Ask John: How Did Hentai Become Popular in America?

Question:
How did hentai gain a footing in America?

Answer:
It should really come as no surprise that Japanese comic erotica is relatively popular in America. After all, interest in sex is one of the most fundamental interests of humankind. Interest in sex and procreation, the need for food, fear of pain and death, and the desire for safety and comfort are the basic motivations of all humans. Apart from vital necessity and natural desire, as the adage goes, sex sells. As a diverse art form, it’s natural that erotic manga and anime would exist, and as long as there are Americans interested in manga and anime, there will be Americans interested in pornographic manga and anime. So it could be said that hentai reached America as a result of simple supply and demand. But such a simple explanation isn’t really useful or interesting.

The x-rated American theatrical release of Osamu Tezuka’s film Cleopatra in 1970 probably constitutes the first instance of “adult” anime reaching America, but hentai anime didn’t really begin its American invasion until the second half of the 1980s. Before an American anime industry existed, it was the adult film industry that first discovered and imported erotic anime. Early hentai anime including Cream Lemon: Star Trap, Cream Lemon: White Shadow, and SF Lolita Fantasy OME-1 were dubbed and brought to America through the adult video industry as “X-rated cartoons.” Hardcore fans recognized these episodes as Japanese animation, but their commercial distributors made no effort to promote them as “anime.” Around the same time, erotic manga and anime began filtering into America through a variety of underground channels.

Urotsukidoji, or “Wandering Kid,” as it was known at the time, was a virtually legendary pornographic “Japanime” sold by bootlegers through the mail and at comic book and fantasy conventions. I personally recall watching late night screenings of untranslated imported erotic anime at conventions in the late 1980s. And in the early 1990s the Alt.Binaries.Pictures.Erotica.Anime (ABPEA) newsgroup went live on the internet discussion community Usenet. The ABPEA allowed fans to share erotic manga scans, hentai anime screenshots, and bishoujo game images internationally. At the same time, early websites devoted to hentai art began appearing online. It’s probably these online resources which alerted American fans to the existence of Japanese erotic doujinshi and erotic Japanese fan art.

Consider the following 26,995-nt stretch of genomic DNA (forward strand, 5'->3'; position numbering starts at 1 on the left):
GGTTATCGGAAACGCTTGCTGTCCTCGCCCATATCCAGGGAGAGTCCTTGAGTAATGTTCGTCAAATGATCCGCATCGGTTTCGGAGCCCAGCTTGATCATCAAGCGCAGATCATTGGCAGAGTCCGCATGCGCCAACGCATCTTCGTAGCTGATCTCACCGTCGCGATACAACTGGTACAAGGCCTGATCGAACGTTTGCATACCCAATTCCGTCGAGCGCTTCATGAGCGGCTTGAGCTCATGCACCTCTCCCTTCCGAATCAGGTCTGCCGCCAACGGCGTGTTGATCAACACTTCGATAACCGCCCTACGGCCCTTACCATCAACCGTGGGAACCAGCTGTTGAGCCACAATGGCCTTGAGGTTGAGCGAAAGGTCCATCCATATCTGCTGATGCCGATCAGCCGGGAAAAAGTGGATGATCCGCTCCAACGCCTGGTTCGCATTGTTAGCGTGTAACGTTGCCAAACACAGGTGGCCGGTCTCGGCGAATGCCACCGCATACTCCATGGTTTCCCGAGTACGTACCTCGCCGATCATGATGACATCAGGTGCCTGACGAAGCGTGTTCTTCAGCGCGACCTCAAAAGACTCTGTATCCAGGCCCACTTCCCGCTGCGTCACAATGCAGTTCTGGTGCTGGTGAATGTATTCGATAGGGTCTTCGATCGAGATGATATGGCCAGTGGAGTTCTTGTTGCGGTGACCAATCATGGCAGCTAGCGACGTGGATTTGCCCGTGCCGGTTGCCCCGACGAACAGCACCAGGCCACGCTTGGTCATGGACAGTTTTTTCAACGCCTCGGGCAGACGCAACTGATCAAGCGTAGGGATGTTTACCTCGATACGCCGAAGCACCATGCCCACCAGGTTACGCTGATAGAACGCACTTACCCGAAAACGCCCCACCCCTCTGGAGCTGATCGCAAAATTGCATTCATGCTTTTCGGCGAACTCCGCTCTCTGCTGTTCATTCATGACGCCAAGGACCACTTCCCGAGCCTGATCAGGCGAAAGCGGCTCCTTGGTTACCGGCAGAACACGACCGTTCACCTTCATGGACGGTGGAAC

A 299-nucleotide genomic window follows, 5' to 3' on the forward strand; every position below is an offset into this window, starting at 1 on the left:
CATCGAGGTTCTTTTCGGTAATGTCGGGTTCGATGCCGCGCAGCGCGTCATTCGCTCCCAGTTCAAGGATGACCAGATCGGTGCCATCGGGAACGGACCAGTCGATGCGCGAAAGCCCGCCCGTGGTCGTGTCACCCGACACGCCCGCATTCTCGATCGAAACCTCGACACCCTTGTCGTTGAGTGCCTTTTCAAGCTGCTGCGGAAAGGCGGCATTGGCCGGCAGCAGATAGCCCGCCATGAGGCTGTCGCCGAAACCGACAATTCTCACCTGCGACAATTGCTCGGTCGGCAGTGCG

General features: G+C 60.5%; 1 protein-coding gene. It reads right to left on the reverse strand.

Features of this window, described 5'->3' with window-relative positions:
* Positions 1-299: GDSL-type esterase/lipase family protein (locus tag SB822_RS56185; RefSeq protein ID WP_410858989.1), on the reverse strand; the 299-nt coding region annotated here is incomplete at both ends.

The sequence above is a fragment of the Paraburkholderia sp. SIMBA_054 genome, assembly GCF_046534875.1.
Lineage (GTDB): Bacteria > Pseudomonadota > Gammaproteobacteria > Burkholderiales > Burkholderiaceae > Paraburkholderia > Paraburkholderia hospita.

As the American anime distribution industry began to emerge, some of the first anime series brought to America were either hentai or ecchi titles. Central Park Media caused quite a controversy first by attempting but failing to release the erotic comedy “I Give My All,” on American home video in 1991, then by successfully releasing an officially licensed translation of Urotsukidoji onto American home video and also into limited theatrical release in 1993. AD Vision’s first title was the risqué Devil Hunter Yohko, released in November 1992. Media Blasters’ first American release was the hentai OAV Rei Lan ~Orchid Emblem~, released on May 6, 1997. The independent American comic industry ventured into anime erotica as early as 1990 when IANVS Publications printed its first “Anime Shower Special,” a playful photo collection of screenshots of bathing anime girls. Antarctic Press debuted its English language translation of “Kondom’s” erotic fantasy manga Insect Hunter in America in March 1994 under the title “Bondage Fairies.” Eros Comics followed suit in publishing English translated erotic manga by releasing the first issue of Hiroyuki Utatane’s “Temptation” on August 17, 1995.

From those small beginnings: adult anime filtering into America through non-anime related distributors, and hardcore fans personally importing hentai, interest grew into demand which America’s emerging anime industry noticed and responded to. Since the early 1990s, when erotic manga and anime were first legally imported and marketed directly to the American fan community, interest in the genre has continued to grow.

Article revised on June 4, 2008 with assistance from John C. Watson

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One Response to “Ask John: How Did Hentai Become Popular in America?”

  1. On Bondage Fairies and Complexity | Porno/graphic: comics, sex and censorship Says:

    […] – if there were world enough and time – Bondage Fairies comes into my research as one of the first Japanese eromanga to hit the Anglophone market in translation. Initially published in Japan in 1990 as Insect Hunter, the first book was […]

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